Richard the Third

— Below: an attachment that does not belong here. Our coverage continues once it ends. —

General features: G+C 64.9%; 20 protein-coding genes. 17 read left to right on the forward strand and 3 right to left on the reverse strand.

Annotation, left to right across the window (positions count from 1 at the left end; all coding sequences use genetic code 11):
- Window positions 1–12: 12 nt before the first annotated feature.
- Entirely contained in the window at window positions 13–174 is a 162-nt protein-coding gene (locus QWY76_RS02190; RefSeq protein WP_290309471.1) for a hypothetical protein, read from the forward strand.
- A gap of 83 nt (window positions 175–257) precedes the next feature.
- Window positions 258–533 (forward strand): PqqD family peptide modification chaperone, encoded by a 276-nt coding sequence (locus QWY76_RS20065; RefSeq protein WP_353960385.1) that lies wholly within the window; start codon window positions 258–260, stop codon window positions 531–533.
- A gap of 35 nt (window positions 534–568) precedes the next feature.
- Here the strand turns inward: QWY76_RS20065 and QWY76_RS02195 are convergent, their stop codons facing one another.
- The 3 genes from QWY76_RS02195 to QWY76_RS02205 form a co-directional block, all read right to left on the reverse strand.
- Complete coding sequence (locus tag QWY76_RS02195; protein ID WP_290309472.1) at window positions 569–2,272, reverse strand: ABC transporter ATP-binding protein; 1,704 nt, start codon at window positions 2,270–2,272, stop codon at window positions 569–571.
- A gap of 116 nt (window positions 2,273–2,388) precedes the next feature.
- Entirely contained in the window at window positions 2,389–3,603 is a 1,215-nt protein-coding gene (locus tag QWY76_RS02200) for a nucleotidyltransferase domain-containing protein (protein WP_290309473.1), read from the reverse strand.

Contents include: PREFACE: PROLOGUE BOOK ONE The Kings Brother Part One Richard, Duke of Gloucester 4 49 60 81 89 107 122 33 142 150 162 181 193 207 218 239 8 RICHARD THE THIRD VI. THE ROAD TO THE THRONE 255 VII. THE CHOICE 267 Part T wo Richard, by Grace of God . . . i. ENGLAND 1483 277 II. THE KINGS PROGRESS 299 III. CONSPIRACY 3 1 2 IV. THE GREAT REBELLION 323 V. SPRING 334 VI. SUMMER 351 VII. CHRISTMAS 365 VIII. MAN AND GOVERNOR 370 IX. CASTLE OF HIS CARE 392 X. INVASION 410 XI. BOS WORTH FIELD 428 EPILOGUE 44J APPENDIX I. WHO MURDERED THE PRINCES 465 APPENDIX ii. RICHARDS REPUTATION 496 NOTES 5 BIBLIOGRAPHY 580 INDEX Illustrations Between pages 304 and 305 Richard III Edward IV Elizabeth Woodville, wife of Edward IV Middleham Castle from the South The Battle of Barnet Henry VI Tewkesbury Abbey Margaret of York Antoine, Bastard of Burgundy Parchment with signatures EDWARDUS QUINTUS etc, The Hall of Crosbys Place, Richards town house in Chelsea The Tower of London York Minster Lady Margaret Beaufort, Mother of Henry VII Thomas, Lord Stanley Henry VII MAPS England endpapers Battle of Barnet I0 g Battle of Tewkesbury no Eve of Bosworth 438 Battle of Bosworth 430 GENEALOGICAL TREE Lancaster and York 9. Preface: RICHARD the Third is perhaps the most polemical figure in the reaches of English history. Ever since the Tudor his torians of the sixteenth century developed their picture of an archvillain, he has been the subject of bitter argument by those attacking or defending this view of him, which Shake speare epitomizes in his popular tragedy Richard the Third. In the course of this long controversy, Richards career has usually been approached as stuff from which to create a case, andhis character has been treated as a cardboard counter, black or white, to be pushed back and forth in the struggles of the Great Debate. Is he a villain or is he not Did he murder the Princes or did he not Does the Tudor tradition present an ac curate likeness, or is it a base slander The books written about Richard have been largely devoted to arguing the answers to these questions. The heats of argument are inimical to the art of biography. In this sense, it can be said that no life of Richard has ever been written. The object of this volume is to attempt such a life. I have sought to portray what manner of man Richard was, what manner of life he led, and something of the times of which he was a part. Moral judgments I have left as far as possible to the reader. I have ignored the Tudor tradition, except in so far as it ap pears to offer bits of reliable evidence, and I have based this biography almost entirely upon source material contemporary with Richards day. Since Richard is so controversial a figure, I have provided in the notes an opportunity for the reader to criticize the con clusions which I have drawn from conflicting or ambiguous testimony. Numbers which are starred refer to notes in which evidence is discussed or additional information is supplied the other numbers refer simply to sources. I have tried to indicate clearly, either in the text or in the notes, what is fact and what is my own conjecture and for con jectures of any importance I have given the reasons or evidence on which they are based. If the events of Richards life and the general shape of his character had been previously established, I would probably have given freer rein to speculation. As it is, I havesought to hew him out of the facts, or as close an ap proach to the facts as I could make. Nevertheless, a biography is a work of interpretation. A suc cession of facts does not create a life or reveal a character. The accuracy of my portrait of Richard depends, in the last analy sis, on the validity of the imaginative judgments that I have drawn from the facts...
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